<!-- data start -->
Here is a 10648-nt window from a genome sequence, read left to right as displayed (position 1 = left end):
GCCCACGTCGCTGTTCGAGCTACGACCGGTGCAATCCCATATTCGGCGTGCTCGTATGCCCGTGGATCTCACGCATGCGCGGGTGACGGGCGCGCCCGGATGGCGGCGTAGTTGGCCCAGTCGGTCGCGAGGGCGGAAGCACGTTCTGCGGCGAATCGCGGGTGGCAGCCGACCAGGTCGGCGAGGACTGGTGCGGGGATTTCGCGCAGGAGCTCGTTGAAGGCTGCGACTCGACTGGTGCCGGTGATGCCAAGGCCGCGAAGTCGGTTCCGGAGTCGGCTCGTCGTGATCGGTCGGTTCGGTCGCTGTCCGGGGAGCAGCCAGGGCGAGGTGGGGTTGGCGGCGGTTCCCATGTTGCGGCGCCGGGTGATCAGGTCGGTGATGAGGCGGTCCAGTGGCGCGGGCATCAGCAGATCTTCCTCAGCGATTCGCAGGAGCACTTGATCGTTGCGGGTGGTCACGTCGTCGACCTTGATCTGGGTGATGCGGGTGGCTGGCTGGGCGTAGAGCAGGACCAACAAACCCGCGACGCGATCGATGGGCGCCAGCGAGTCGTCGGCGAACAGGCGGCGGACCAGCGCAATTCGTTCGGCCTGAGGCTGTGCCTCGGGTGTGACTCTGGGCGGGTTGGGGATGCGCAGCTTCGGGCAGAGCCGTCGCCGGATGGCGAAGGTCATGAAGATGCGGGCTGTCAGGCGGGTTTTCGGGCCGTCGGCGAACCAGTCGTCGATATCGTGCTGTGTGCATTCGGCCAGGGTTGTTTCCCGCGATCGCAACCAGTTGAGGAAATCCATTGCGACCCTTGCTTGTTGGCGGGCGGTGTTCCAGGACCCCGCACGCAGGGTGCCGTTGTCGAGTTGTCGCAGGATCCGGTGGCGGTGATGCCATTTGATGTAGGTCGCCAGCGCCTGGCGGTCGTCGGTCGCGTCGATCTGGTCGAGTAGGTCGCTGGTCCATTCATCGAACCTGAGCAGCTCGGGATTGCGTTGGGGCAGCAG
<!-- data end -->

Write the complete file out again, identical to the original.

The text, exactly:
Here is a 10648-nt window from a genome sequence, read left to right as displayed (position 1 = left end):
GCCCACGTCGCTGTTCGAGCTACGACCGGTGCAATCCCATATTCGGCGTGCTCGTATGCCCGTGGATCTCACGCATGCGCGGGTGACGGGCGCGCCCGGATGGCGGCGTAGTTGGCCCAGTCGGTCGCGAGGGCGGAAGCACGTTCTGCGGCGAATCGCGGGTGGCAGCCGACCAGGTCGGCGAGGACTGGTGCGGGGATTTCGCGCAGGAGCTCGTTGAAGGCTGCGACTCGACTGGTGCCGGTGATGCCAAGGCCGCGAAGTCGGTTCCGGAGTCGGCTCGTCGTGATCGGTCGGTTCGGTCGCTGTCCGGGGAGCAGCCAGGGCGAGGTGGGGTTGGCGGCGGTTCCCATGTTGCGGCGCCGGGTGATCAGGTCGGTGATGAGGCGGTCCAGTGGCGCGGGCATCAGCAGATCTTCCTCAGCGATTCGCAGGAGCACTTGATCGTTGCGGGTGGTCACGTCGTCGACCTTGATCTGGGTGATGCGGGTGGCTGGCTGGGCGTAGAGCAGGACCAACAAACCCGCGACGCGATCGATGGGCGCCAGCGAGTCGTCGGCGAACAGGCGGCGGACCAGCGCAATTCGTTCGGCCTGAGGCTGTGCCTCGGGTGTGACTCTGGGCGGGTTGGGGATGCGCAGCTTCGGGCAGAGCCGTCGCCGGATGGCGAAGGTCATGAAGATGCGGGCTGTCAGGCGGGTTTTCGGGCCGTCGGCGAACCAGTCGTCGATATCGTGCTGTGTGCATTCGGCCAGGGTTGTTTCCCGCGATCGCAACCAGTTGAGGAAATCCATTGCGACCCTTGCTTGTTGGCGGGCGGTGTTCCAGGACCCCGCACGCAGGGTGCCGTTGTCGAGTTGTCGCAGGATCCGGTGGCGGTGATGCCATTTGATGTAGGTCGCCAGCGCCTGGCGGTCGTCGGTCGCGTCGATCTGGTCGAGTAGGTCGCTGGTCCATTCATCGAACCTGAGCAGCTCGGGATTGCGTTGGGGCAGCAG